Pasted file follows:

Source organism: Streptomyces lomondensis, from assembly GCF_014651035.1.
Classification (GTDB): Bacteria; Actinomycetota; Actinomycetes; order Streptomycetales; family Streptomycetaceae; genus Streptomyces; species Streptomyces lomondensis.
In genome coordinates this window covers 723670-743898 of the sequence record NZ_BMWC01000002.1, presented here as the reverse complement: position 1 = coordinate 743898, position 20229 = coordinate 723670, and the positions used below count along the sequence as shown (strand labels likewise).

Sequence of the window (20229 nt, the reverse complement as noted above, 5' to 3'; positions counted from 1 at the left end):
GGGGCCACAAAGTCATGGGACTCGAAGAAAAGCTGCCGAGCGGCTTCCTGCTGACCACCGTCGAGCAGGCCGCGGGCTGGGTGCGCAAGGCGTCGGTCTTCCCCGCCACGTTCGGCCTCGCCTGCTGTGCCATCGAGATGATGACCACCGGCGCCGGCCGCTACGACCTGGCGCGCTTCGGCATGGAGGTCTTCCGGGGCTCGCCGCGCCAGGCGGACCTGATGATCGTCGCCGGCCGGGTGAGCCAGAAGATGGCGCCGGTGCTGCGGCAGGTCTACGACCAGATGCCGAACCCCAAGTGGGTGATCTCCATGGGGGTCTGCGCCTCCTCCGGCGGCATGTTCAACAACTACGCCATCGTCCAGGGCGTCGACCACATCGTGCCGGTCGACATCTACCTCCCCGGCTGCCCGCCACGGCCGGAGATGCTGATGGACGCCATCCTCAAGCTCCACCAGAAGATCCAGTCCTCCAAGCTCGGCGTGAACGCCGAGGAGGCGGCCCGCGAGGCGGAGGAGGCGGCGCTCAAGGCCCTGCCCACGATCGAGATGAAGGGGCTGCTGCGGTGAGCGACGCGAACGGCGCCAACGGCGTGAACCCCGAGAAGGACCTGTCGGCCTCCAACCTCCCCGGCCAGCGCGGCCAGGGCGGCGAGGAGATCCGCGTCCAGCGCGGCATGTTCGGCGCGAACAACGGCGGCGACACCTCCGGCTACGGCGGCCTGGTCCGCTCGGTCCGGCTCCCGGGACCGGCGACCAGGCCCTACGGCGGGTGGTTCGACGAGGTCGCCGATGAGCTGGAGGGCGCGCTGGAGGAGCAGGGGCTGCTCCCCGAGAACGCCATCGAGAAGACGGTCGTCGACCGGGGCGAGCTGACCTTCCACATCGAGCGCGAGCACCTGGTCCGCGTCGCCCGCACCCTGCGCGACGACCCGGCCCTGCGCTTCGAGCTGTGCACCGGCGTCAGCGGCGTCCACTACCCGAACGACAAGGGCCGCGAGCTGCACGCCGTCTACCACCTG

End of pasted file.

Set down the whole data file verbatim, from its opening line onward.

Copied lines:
Source organism: Streptomyces lomondensis, from assembly GCF_014651035.1.
Classification (GTDB): Bacteria; Actinomycetota; Actinomycetes; order Streptomycetales; family Streptomycetaceae; genus Streptomyces; species Streptomyces lomondensis.
In genome coordinates this window covers 723670-743898 of the sequence record NZ_BMWC01000002.1, presented here as the reverse complement: position 1 = coordinate 743898, position 20229 = coordinate 723670, and the positions used below count along the sequence as shown (strand labels likewise).

Sequence of the window (20229 nt, the reverse complement as noted above, 5' to 3'; positions counted from 1 at the left end):
GGGGCCACAAAGTCATGGGACTCGAAGAAAAGCTGCCGAGCGGCTTCCTGCTGACCACCGTCGAGCAGGCCGCGGGCTGGGTGCGCAAGGCGTCGGTCTTCCCCGCCACGTTCGGCCTCGCCTGCTGTGCCATCGAGATGATGACCACCGGCGCCGGCCGCTACGACCTGGCGCGCTTCGGCATGGAGGTCTTCCGGGGCTCGCCGCGCCAGGCGGACCTGATGATCGTCGCCGGCCGGGTGAGCCAGAAGATGGCGCCGGTGCTGCGGCAGGTCTACGACCAGATGCCGAACCCCAAGTGGGTGATCTCCATGGGGGTCTGCGCCTCCTCCGGCGGCATGTTCAACAACTACGCCATCGTCCAGGGCGTCGACCACATCGTGCCGGTCGACATCTACCTCCCCGGCTGCCCGCCACGGCCGGAGATGCTGATGGACGCCATCCTCAAGCTCCACCAGAAGATCCAGTCCTCCAAGCTCGGCGTGAACGCCGAGGAGGCGGCCCGCGAGGCGGAGGAGGCGGCGCTCAAGGCCCTGCCCACGATCGAGATGAAGGGGCTGCTGCGGTGAGCGACGCGAACGGCGCCAACGGCGTGAACCCCGAGAAGGACCTGTCGGCCTCCAACCTCCCCGGCCAGCGCGGCCAGGGCGGCGAGGAGATCCGCGTCCAGCGCGGCATGTTCGGCGCGAACAACGGCGGCGACACCTCCGGCTACGGCGGCCTGGTCCGCTCGGTCCGGCTCCCGGGACCGGCGACCAGGCCCTACGGCGGGTGGTTCGACGAGGTCGCCGATGAGCTGGAGGGCGCGCTGGAGGAGCAGGGGCTGCTCCCCGAGAACGCCATCGAGAAGACGGTCGTCGACCGGGGCGAGCTGACCTTCCACATCGAGCGCGAGCACCTGGTCCGCGTCGCCCGCACCCTGCGCGACGACCCGGCCCTGCGCTTCGAGCTGTGCACCGGCGTCAGCGGCGTCCACTACCCGAACGACAAGGGCCGCGAGCTGCACGCCGTCTACCACCTG